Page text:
"All I can say is sorry," wrote Marcus Rashford, English football player and internationally-acclaimed social activist in his latest Instagram post. “[…] Your failures are mine. I’ve grown into a sport where I expect to read things written about myself. Whether it be the colour of my skin, where I grew up, or, most recently, how I decide to spend my time off the pitch. I can take critique of my performance all day long, my penalty was not good enough, it should have gone in, but I will never apologise for who I am and where I came from.”
It is not easy for a Black man to admit defeat – our lives have been uphill so conceding is not a luxury we have available to us. We have had to work harder and longer for our successes and recognition. We know that our acceptance is not firm ground, but it always hurts to have the idea confirmed, as it was following the England v Italy final on Saturday. Rashford, Jadon Sancho and Bukayo Saka shouldn’t feel guilty of missing the back of that net – they bore the weight of the nation’s feverish expectations and created a sense of togetherness after a year of peaked division. In return for their efforts, they have received widespread racist abuse on social media, which proves once more how much more work there is to do to eradicate racism in Britain and beyond.
Take a moment to think of social justice. It’s a troubled conversation, despite the obvious disparity in how Black and white men are treated by our justice system – as evidenced by the Capitol rioters earlier this year. The appalling vehemence of discrimination against Black and Brown communities is nothing new. In Britain, to understand the inequalities faced by ethnic groups, look no further than the government’s own figures. The normalisation of racist practices in sports, a long-standing problem in football, hit a crescendo this weekend, highlighting a harrowing sentiment of conflict. A Manchester mural of Marcus Rashford was defaced (although now covered with beautiful messages of support and pride), and each of the Black players who missed the penalty was bombarded with racist abuse. To some, filling a Black man’s timeline with monkey-faced emojis and bananas seems like an amusing act of heroism. “I mean, why would it not,” a user tweeted earlier yesterday, whose account was permanently suspended a few hours later. Who will hold these racists to account? Social media companies must take action.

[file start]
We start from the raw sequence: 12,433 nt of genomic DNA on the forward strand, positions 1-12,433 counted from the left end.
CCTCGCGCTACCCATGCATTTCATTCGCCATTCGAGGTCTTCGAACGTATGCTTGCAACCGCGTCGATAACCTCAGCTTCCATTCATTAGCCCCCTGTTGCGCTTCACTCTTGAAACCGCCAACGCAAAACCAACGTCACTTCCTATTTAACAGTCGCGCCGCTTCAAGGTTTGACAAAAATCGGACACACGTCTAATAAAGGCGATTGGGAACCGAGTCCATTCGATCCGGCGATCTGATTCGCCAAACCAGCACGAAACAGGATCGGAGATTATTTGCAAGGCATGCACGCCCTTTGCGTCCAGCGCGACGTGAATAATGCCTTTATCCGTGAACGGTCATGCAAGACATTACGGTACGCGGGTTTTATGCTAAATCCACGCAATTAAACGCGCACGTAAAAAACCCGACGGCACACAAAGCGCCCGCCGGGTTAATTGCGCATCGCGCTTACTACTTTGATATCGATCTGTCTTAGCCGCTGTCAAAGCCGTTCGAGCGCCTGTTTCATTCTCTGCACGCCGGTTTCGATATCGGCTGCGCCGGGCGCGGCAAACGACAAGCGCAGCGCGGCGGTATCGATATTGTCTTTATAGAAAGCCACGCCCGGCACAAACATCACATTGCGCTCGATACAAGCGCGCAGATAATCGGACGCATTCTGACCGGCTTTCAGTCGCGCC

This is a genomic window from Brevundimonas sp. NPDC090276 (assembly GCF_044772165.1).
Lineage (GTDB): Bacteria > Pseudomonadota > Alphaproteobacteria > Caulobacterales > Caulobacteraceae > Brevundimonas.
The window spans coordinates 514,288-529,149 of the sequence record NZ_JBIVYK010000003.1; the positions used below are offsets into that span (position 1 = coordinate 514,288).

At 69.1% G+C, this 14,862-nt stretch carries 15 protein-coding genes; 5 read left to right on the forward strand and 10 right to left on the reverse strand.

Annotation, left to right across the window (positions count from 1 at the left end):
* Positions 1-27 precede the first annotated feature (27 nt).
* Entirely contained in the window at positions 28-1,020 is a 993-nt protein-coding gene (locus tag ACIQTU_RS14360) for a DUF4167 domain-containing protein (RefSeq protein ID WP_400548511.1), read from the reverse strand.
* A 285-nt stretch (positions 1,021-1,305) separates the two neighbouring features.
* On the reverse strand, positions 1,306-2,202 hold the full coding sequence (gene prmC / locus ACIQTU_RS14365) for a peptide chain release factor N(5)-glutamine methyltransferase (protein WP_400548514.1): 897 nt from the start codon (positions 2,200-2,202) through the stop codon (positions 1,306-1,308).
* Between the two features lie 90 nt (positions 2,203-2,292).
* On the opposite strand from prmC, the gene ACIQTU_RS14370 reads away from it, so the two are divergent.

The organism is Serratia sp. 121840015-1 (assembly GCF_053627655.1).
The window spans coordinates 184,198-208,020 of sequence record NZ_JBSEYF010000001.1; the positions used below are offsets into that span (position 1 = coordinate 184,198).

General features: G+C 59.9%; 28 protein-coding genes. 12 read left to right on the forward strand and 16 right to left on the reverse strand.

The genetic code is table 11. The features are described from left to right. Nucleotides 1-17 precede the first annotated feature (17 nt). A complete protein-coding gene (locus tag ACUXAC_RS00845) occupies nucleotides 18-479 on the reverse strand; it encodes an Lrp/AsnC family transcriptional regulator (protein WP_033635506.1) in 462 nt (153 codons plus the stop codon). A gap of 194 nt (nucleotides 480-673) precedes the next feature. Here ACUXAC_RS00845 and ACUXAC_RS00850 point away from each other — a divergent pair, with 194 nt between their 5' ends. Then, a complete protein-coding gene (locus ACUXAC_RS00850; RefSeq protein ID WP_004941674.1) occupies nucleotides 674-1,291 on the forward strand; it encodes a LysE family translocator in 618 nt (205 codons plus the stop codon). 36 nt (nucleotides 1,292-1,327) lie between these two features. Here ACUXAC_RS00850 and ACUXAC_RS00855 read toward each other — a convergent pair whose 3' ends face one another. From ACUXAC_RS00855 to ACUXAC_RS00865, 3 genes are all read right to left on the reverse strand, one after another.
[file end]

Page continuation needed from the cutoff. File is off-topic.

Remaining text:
The Black and Brown people who chanted beyond the sake of goals and winning, who watched and cheered out of support for the hard work of Black athletes both on and off the pitch, hold important views that stretch at the heart of the nation’s future. We were reminded on Saturday night that our cultural acceptance is very much conditional. When we’re winning, we’re English, when we fall short we’re back to Black. Do Black lives truly matter to those who continuously fail to acknowledge the brilliance of Black people, and – in this case - Black football players throughout such an important tournament? If the players taking those fateful missed penalties were white, would they have received the same level of abuse? We know the answer to that one.
It is why the British government must be consistent and committed in its stand against racism. It must send a clear message at every available juncture that racism will not be tolerated. Ambiguity and hypocrisy are dangerous bedfellows that enable a culture of racism to thrive. Boris Johnson and Priti Patel have both condemned the abuse faced by the three England Black players, but in May showed a lack of support to players who took the knee before matches as a show of anti-racism. In fact, Patel said that football fans were within the rights to boo those who did take the knee, dismissing it as ‘gesture politics’. Labour deputy leader Angela Rayner has accused the Prime Minister and the Home Secretary of having given “licence to the racists who booed the England players and are now racially abusing England players”, while England player Tyrone Mings said, “You don’t get to stoke the fire at the beginning of the tournament by labelling our anti-racism message as ‘Gesture Politics’ & then pretend to be disgusted when the very thing we’re campaigning against happens.” The reality is that in the world of football (just like in many other spheres), the system thrives from exploiting minorities. We can’t allow a small faction of racists to be the dominant voice in our society; we must be louder and stronger.
Let’s go back to Rashford’s apology. This is a man who has spent the last year helping and supporting the most vulnerable families in our society at a time when those in power did not. Then – through this tournament and with his astonishingly talented team players – he created unity across the country. He and the England team have lifted our spirits and exceeded our expectations. They embody diversity and talent; they gave us cause to feel, albeit briefly, proud to be British. If anyone has cause to feel proud, it’s Rashford and yet here he is with a heartfelt, humbling apology. Hopefully, moving forward, there won’t be a need for one.
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